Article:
In Cook County, if your case goes to trial, you need to bring a court reporter and get a transcript of the trial. If you don’t’ have one, it is very difficult to appeal.
We were recently confronted with a family law trial where there is no transcript and no record of what exhibits were submitted. An appeal involves an argument that the trial court made an error. How can you argue that there was an error when there was no record of what happened? It becomes almost impossible. Illinois Supreme Court Rule 321 provides:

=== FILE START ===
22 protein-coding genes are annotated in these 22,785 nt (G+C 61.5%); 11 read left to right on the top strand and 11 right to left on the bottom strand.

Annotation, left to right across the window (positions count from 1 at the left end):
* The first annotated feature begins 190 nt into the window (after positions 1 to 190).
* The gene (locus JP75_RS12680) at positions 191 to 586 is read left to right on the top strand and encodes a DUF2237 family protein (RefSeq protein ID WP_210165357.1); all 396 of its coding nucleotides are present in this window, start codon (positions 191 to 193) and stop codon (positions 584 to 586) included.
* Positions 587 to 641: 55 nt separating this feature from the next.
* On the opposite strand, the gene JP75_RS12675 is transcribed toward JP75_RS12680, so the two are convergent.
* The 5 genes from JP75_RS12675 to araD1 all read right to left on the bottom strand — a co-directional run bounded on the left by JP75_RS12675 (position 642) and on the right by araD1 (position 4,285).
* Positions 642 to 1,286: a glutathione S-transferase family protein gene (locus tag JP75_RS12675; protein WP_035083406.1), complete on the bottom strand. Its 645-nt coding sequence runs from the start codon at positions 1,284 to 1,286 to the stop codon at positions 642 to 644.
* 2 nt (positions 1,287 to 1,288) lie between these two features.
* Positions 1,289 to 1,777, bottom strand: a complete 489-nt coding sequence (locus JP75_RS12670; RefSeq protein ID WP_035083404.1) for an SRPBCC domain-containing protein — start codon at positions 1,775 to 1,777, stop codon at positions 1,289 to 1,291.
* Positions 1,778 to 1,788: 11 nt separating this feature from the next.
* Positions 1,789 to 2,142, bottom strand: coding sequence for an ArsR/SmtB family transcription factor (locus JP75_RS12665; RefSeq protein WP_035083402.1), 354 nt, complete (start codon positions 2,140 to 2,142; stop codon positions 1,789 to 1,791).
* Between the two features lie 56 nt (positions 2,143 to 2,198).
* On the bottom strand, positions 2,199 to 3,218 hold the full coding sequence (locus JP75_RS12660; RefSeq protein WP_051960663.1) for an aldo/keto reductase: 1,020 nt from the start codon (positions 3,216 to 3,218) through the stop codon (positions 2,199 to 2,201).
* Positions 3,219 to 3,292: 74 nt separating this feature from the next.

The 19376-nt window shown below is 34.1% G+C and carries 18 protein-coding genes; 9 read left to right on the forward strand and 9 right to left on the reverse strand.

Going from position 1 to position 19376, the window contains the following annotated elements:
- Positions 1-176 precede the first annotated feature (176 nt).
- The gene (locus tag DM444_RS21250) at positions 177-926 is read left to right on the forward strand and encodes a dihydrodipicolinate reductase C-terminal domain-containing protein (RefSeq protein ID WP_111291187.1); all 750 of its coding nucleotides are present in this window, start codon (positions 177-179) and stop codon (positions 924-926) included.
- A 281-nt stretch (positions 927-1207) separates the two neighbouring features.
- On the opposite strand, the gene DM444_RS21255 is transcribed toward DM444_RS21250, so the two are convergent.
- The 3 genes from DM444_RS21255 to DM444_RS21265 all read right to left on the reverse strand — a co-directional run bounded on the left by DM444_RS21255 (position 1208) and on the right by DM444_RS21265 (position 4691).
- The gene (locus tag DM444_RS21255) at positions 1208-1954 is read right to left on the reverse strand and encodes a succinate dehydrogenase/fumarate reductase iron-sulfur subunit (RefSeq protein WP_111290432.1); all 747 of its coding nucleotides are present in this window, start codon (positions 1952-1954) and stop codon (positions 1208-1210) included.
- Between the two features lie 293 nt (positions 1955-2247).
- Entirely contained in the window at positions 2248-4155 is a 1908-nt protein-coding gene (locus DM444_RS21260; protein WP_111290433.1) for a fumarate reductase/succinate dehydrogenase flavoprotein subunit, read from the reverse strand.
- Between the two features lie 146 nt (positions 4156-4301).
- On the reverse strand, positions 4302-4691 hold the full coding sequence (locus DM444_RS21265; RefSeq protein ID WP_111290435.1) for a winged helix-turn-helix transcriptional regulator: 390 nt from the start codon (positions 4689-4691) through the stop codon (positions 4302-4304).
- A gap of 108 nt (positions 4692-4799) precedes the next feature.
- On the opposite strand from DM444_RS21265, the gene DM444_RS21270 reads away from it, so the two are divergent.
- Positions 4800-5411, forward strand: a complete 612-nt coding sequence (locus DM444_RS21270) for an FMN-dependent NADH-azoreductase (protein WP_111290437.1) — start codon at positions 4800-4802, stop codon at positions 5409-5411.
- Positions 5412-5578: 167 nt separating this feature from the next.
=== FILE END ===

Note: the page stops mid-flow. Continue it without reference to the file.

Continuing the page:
The record on appeal shall consist of the judgment appealed from, the notice of appeal, and the entire original common law record, unless the parties stipulate for, or the trial court, after notice and hearing, or the reviewing court, orders less. The common law record includes every document filed and judgment and order entered in the cause and any documentary exhibits offered and filed by any party. Upon motion the reviewing court may order that other exhibits be included in the record. The record on appeal shall also include any report of proceedings prepared in accordance with Rule 323. There is no distinction between the common law record and the report of proceedings for the purpose of determining what is properly before the reviewing court.